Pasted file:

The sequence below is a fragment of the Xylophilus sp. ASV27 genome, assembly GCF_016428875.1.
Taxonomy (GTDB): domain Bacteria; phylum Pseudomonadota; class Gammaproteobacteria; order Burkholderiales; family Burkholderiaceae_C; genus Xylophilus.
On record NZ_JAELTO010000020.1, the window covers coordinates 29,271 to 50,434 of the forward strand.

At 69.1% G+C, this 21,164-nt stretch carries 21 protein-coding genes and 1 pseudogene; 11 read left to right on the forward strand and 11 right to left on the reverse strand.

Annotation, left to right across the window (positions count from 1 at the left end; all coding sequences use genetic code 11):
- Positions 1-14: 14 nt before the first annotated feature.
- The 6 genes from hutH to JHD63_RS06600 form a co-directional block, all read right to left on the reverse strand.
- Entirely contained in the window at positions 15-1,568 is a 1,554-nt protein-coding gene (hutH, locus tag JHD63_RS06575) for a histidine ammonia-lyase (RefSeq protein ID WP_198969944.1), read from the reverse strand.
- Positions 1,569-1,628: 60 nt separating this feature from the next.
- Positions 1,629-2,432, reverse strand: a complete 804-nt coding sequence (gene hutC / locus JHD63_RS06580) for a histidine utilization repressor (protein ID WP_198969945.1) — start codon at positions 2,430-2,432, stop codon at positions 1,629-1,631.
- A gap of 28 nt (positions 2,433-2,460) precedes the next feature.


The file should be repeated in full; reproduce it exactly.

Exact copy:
The sequence below is a fragment of the Xylophilus sp. ASV27 genome, assembly GCF_016428875.1.
Taxonomy (GTDB): domain Bacteria; phylum Pseudomonadota; class Gammaproteobacteria; order Burkholderiales; family Burkholderiaceae_C; genus Xylophilus.
On record NZ_JAELTO010000020.1, the window covers coordinates 29,271 to 50,434 of the forward strand.

At 69.1% G+C, this 21,164-nt stretch carries 21 protein-coding genes and 1 pseudogene; 11 read left to right on the forward strand and 11 right to left on the reverse strand.

Annotation, left to right across the window (positions count from 1 at the left end; all coding sequences use genetic code 11):
- Positions 1-14: 14 nt before the first annotated feature.
- The 6 genes from hutH to JHD63_RS06600 form a co-directional block, all read right to left on the reverse strand.
- Entirely contained in the window at positions 15-1,568 is a 1,554-nt protein-coding gene (hutH, locus tag JHD63_RS06575) for a histidine ammonia-lyase (RefSeq protein ID WP_198969944.1), read from the reverse strand.
- Positions 1,569-1,628: 60 nt separating this feature from the next.
- Positions 1,629-2,432, reverse strand: a complete 804-nt coding sequence (gene hutC / locus JHD63_RS06580) for a histidine utilization repressor (protein ID WP_198969945.1) — start codon at positions 2,430-2,432, stop codon at positions 1,629-1,631.
- A gap of 28 nt (positions 2,433-2,460) precedes the next feature.